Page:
In a column titled Underwater Puzzle: A  Post War Anecdote, an article shares the story (true?) about a lost jeep. This appeared in the December 1, 1944, issue of the Saturday Evening Post.



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1944 Article — The Jeep: A Mystery

• CATEGORIES: Features, Old Images

This article was published on June 29, 1944, in the Sotoyome Scimitar newspaper out of Healdsburg, California. Mario shared it on Facebook.


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1941 Willys-Overland Dual-Drive Patent

• CATEGORIES: Features • TAGS: .

Delmar Roos invented and Willys Overland patented this dual-driving-axle suspension on November 27, 1941.

According to the patent, “‘This invention relates to spring suspension for motor vehicles, and more particularly to vehicles of heavy duty or commercial type wherein the four rear wheels are mounted on tandem driving axles.

One of the principal objects of the invention is to provide means of mounting or connecting the axles to the chassis frame in such a manner so as to permit independentl vertical movement of the axles with respect to the frame without setting up undue strains in the connecting means, or materially restricting the vflexibility of the springs as the vehicle travels upon rough or uneven road surfaces or terrain.

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All-purpose-Farm Implement

• CATEGORIES: Features • TAGS: .

This “Frangible Frame All-Purpose-Farm Implement 2” was filed by Albert H. Stockmar on September 5, 1945.

According to the patent, “The principal object of the present invention is to provide a composite agricultural machine which is capable in a single operation of performing a plurality of related functions such as cutting sta ks. listing beds, leveling beds, planting seed and placing fertilizer.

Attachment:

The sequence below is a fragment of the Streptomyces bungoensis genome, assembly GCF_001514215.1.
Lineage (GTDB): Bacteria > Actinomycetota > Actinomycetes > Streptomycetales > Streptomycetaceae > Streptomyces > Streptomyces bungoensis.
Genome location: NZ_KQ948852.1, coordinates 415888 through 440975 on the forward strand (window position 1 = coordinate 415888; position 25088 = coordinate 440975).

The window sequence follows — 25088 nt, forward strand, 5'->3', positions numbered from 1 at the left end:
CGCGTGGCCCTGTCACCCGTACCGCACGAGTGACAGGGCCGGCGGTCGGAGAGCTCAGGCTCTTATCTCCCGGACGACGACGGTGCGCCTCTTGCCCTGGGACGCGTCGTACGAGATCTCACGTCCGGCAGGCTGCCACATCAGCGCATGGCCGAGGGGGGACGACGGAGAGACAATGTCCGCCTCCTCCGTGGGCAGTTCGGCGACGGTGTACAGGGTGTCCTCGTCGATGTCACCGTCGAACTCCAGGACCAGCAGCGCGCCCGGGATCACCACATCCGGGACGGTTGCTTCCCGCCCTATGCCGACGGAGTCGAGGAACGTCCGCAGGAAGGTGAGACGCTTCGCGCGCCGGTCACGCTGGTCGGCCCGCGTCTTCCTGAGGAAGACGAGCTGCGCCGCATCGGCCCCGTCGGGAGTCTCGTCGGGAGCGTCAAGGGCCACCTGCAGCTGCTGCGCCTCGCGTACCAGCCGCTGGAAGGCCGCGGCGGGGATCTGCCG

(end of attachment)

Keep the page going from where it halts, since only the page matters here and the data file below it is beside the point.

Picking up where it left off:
Another important object of the invention is to provide a composite agricultural machine of the type described wherein the supporting frame is constructed substantially entirely of welded metal tubing which may be relatively inexpensively produced and which will require a minimum of maintenance attention in operation.”

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November 1941 ‘Our New Army’ Pics

These pics were part of an article in the November 11, 1945, issue of Colliers.


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Few Updates Tonight

• CATEGORIES: Features

We have returned to Seattle for the next week. Dad landed back in the hospital and we are working through where to proceed from here. So, there may be some spotty updates the next few days.

Thanks to Mitch Carter for dropping by and joining the Eilers Clan Tuesday evening. There were many Wandering-Willys-Jeep-Club-old-member updates. We also laughed over some old jeep stories. Mitch plans to attend this year’s FC-Roundup for the first time. Depending on decisions related to Dad, Ann and I may also make a quick trip up from Tucson to attend on Saturday (we will be mostly down in Tucson visiting a military buddy of Ann’s she hasn’t seen since Khobar) .. stay tuned!

Here are Ann and Dad goofing around a little.


Me, I should know better than to snatch a quick nap when my evil wife is lurking with a camera.


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My ‘New’ Windup Toy Pumper Jeep

• CATEGORIES: Features, toys

A big thanks to Roger Martin for spotting this at an Ohio antique store and giving me first crack at it. He even wrangled 10% off the listed price. Neither Mitch Carter (who came by the hospital to visit dad — thanks Mitch) nor I nor Roger have ever seen one.